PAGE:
An exhibition of contemporary photographic works by Sam Hadfield and Jamie Tilley
does a cow know when a storm is coming? Jamie Tilley, 2020
The work is a fractured grouping of concepts undefined by photographic genre. Each image in isolation, as well as part of a group, alludes to wider concepts of environmentalism, individualism and mass market consumerism.
The title does a cow know when a storm is coming? refers to the belief that a cow will lie down when rain is due. A simplistic and inane visual cue used to predict complex and multifaceted weather systems based on no scientific evidence.
As we navigate the seamless, sterilised, transient and privatised spaces of our current era - our inferences based on hearsay, stories and social media posts are ill-equipped to deal with today's larger and more complex geopolitical, economic and psychographic systems. We are perhaps the ones laying down, alone as islands, embellishing the devices and methods of our own subordination - unsure if it will rain.
“Every technology or technique of domination brings forth characteristic devotional objects that are employed in order to subjugate... devotion and related words mean submission or obedience. Smartphones represent digital devotion – indeed they are devotional objects of the digital... As a subjugation-apparatus, the smartphone works like a rosary, which represents a hand-held device too. Both the rosary and the smartphone serve the purpose of self-monitoring and control. Power operates more effectively when it delegates surveillance to discrete individuals.” - Byung-Chul Han, ‘Psychopolitics: neoliberalism and the new technologies of power’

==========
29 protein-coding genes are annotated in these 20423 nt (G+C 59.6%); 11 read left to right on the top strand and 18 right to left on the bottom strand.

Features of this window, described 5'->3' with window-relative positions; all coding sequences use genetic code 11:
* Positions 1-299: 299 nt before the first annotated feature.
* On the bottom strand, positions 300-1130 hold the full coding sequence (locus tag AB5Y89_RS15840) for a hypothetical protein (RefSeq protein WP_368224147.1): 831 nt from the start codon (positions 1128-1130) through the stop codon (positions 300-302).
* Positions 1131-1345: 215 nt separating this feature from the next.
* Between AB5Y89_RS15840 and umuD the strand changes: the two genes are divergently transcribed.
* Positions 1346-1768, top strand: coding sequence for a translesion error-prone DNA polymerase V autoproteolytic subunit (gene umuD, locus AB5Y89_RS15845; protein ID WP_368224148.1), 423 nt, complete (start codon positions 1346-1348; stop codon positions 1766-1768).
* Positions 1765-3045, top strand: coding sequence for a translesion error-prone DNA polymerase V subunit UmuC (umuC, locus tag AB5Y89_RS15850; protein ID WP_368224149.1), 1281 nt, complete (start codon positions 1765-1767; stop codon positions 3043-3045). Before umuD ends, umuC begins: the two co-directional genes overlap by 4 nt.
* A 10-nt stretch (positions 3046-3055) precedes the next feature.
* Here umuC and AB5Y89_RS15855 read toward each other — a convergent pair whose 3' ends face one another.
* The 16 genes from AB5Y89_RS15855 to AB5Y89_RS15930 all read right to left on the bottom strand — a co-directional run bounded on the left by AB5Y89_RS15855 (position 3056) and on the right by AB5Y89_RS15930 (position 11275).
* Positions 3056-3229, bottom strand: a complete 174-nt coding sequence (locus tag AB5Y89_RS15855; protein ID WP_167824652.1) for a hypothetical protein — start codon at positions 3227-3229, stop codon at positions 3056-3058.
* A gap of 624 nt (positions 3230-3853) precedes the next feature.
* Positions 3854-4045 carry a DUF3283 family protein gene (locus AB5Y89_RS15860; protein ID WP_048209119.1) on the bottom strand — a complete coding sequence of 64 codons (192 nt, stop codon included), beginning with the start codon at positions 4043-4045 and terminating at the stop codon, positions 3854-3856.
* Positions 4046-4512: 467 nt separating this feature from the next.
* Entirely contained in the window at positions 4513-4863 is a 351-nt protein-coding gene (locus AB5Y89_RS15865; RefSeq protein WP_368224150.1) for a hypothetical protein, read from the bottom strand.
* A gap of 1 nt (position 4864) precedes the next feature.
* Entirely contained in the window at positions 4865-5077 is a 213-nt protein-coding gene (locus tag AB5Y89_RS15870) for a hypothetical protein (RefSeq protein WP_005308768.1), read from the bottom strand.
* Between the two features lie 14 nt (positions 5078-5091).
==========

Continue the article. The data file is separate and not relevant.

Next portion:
The Masterplan, Sam Hadfield, 2019 - on going
Presented is a selection of works taken from the on-going series, The Masterplan, created whilst undertaking an MFA in photography at Ulster University.
Completed in 1959, The Alton Estate in Roehampton, South West London, is one of the country’s earliest, largest and most revered post-war housing schemes.
Lauded by many, the estate can be said to embody the radical, ground-zero approach to the rebuilding of Britain embarked upon in the wake of the war. Yet despite its reputation, throughout its history the estate has also been routinely written off as not fit for purpose; a failed utopia. Now, fifty years since its completion, it is facing an uncertain future as controversial plans are underway to partially demolish and redevelop the estate.
The Masterplan is a multi-layered study, exposing how The Alton Estate has aged and mutated since its inception and the numerous ways it has been experienced and recorded. The rich, often conflicting history of this estate has been shaped by layers of memory and myth, now absorbed by its buildings, landscapes and inhabitants.